Gas companies prepare for winter season

No impacts of halted gas deliveries from Russia to Ukraine on Slovakia, for now.

Illustrative stock photoIllustrative stock photo (Source: Sme)

“If no special circumstances appear with regard to natural gas supplies, the EU should get through the upcoming winter without significant problems,” said European Commissioner for Energy Union Maroš Šefčovič at the ninth annual Central European Energy Conference 2015 (CEEC) on November 23.

Slovak gas utility companies report preparedness for the winter season.

The state gas utility SPP guarantees gas supplies to all its 1.3 million customers while it is prepared to supply gas for 115 days even if supplies are cut off. In Slovakia energy companies are obliged to have supplies for 30 days.

In case of a gas crisis, SPP will rely on its gas reserves in underground storage facilities of the Nafta company and gas supplies from the west via reverse flow from the Czech Republic and Austria.

“SPP can secure more than 30 percent of a standard total daily gas consumption from a non-Russian source,” said SPP head Štefan Šabík as cited by the SITA newswire.  

After the gas crisis in January 2009 when Russia completely stopped the natural gas flow via Ukraine halting all Slovak industry, Slovakia has implemented several measures to diversify gas including technically enabling reverse gas flow.

Nafta operating underground storage facilities with the capacity of about 2.4 billion cubic metres of gas reports that they are filled to 80 percent capacity.

“This is a level of fullness that is common for this period of the year because clients responsible for usage of their capacity [of the storage facilities] have already started to extract their gas,” NAFTA spokeswoman Monika Feráková told TASR.

In the meantime suspended gas supplies from Russia to Ukraine has not have any impact on gas transit from Ukraine to Slovakia and further west. Gazprom halted gas supplies to Ukraine on November 25 until it receives a new prepayment for deliveries while Kiev said that could find a cheaper supply from Europe, Reuters reported.

Immediately after the halt in deliveries the Slovak Economy Ministry said it had not registered any cuts in supplies of Russian gas to Slovakia. Spokeswoman Miriam Žiaková remarked that in terms of halted deliveries it is necessary to distinguish between deliveries for needs of Ukraine that were halted and gas supplies for gas transit to Europe.

“In terms of transit via the Ukrainian territory, that one for Slovakia as well as the whole Europe is fluently continuing in line with contracts,” Žiaková told TASR.   

Eustream, the partially state-owned Slovak company that transits Russian natural gas across Slovakia from the Ukrainian border westwards, reported that the halt of deliveries has not have any impact on Slovakia yet and that it is closely monitoring the development of the situation on gas markets.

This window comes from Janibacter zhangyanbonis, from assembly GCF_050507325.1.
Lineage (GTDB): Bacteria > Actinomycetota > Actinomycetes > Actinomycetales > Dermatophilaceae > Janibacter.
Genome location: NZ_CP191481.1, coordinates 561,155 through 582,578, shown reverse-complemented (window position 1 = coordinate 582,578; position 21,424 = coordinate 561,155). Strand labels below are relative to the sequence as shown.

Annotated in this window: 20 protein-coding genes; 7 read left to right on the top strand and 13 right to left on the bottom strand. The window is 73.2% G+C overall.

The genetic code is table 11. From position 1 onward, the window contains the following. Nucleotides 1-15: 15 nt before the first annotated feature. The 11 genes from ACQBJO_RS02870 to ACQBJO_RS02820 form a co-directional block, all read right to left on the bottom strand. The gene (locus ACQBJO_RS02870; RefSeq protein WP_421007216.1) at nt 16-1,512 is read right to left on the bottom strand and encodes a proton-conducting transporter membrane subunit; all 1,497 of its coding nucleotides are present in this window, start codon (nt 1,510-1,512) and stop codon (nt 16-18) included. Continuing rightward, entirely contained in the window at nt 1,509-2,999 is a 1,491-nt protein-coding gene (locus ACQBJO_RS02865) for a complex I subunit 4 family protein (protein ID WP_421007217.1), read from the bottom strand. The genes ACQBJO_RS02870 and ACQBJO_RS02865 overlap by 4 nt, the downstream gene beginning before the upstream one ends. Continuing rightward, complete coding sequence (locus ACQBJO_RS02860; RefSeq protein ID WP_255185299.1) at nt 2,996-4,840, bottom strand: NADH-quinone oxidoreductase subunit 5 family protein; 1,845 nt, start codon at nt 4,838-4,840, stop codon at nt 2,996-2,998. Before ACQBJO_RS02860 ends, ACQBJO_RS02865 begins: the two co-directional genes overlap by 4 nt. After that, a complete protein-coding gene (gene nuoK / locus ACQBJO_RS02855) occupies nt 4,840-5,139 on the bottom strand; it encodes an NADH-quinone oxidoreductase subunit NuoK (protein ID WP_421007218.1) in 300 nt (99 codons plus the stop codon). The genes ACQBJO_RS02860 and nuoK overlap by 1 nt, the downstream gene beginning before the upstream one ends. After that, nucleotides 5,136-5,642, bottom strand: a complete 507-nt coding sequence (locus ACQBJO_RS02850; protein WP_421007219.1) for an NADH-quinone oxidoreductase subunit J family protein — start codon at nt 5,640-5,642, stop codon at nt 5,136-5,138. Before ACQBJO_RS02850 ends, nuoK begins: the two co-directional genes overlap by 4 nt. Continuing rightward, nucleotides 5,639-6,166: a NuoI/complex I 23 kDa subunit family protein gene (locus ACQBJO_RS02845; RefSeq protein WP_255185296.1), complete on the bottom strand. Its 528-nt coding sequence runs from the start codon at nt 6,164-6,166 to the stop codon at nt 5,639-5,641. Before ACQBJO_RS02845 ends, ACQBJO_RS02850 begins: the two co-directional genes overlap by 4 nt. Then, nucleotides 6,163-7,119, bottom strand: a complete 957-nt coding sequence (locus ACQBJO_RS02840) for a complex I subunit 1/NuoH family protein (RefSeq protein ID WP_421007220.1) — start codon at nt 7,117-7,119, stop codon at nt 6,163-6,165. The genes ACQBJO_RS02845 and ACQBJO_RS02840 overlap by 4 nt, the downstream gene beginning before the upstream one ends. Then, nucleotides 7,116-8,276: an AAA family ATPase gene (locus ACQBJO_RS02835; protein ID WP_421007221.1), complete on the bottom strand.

“If Eustream’s central control room records a dramatic decrease in pressure or in the volume of gas in the network or a complete shut down of gas from the east, it will immediately facilitate the flow of gas supplies from the west,” said Eustream spokesman Vahram Chuguryan as cited by TASR. “We are ready to supply all of Slovakia without restrictions.”

But Eustream perceives the situation around the halted gas deliveries from Russia to Ukraine as needlessly dramatised.

“It is a common commercial decision of the Ukrainian side which currently does not need to buy gas from Gazprom,” said Chuguryan, adding that Ukraine has more gas in its reservoirs, consumption is falling, and its own production of gas increases. “Moreover, Ukraine can buy gas cheaper from the West.”

Eustream believes that the aim of spreading of nervousness and pointing to unreliableness of the Ukrainian route is to push through extension of the Nord Stream pipeline bypassing Ukraine and Slovakia.

In the meantime 10 European governments said in a letter to the European Commission that Russia’s plans to extend its gas link to Germany run counter to EU interests and risk further destabilising Ukraine. The letter, dated November 26 and signed by Bulgaria, Estonia, Greece, Hungary, Latvia, Lithuania, Poland, Romania and Slovakia, says the project should come under the closest regulatory scrutiny and called for “an inclusive debate” at the December EU summit.

Market watchers said that Ukraine had been filling its gas reservoirs more slowly than last year.

“By the end of October 2015 it was expected that there would be about 17 billion cubic metres of gas, but I have to examine the current exact numbers,” said Šefčovič. “The reserves of gas in Ukrainian reservoirs are currently a bit smaller than in the past.”

Boris Tomčiak, analyst of Czech company Colosseum warned that Ukraine has currently extremely low gas reserves while they are by about one third lower than ideal.

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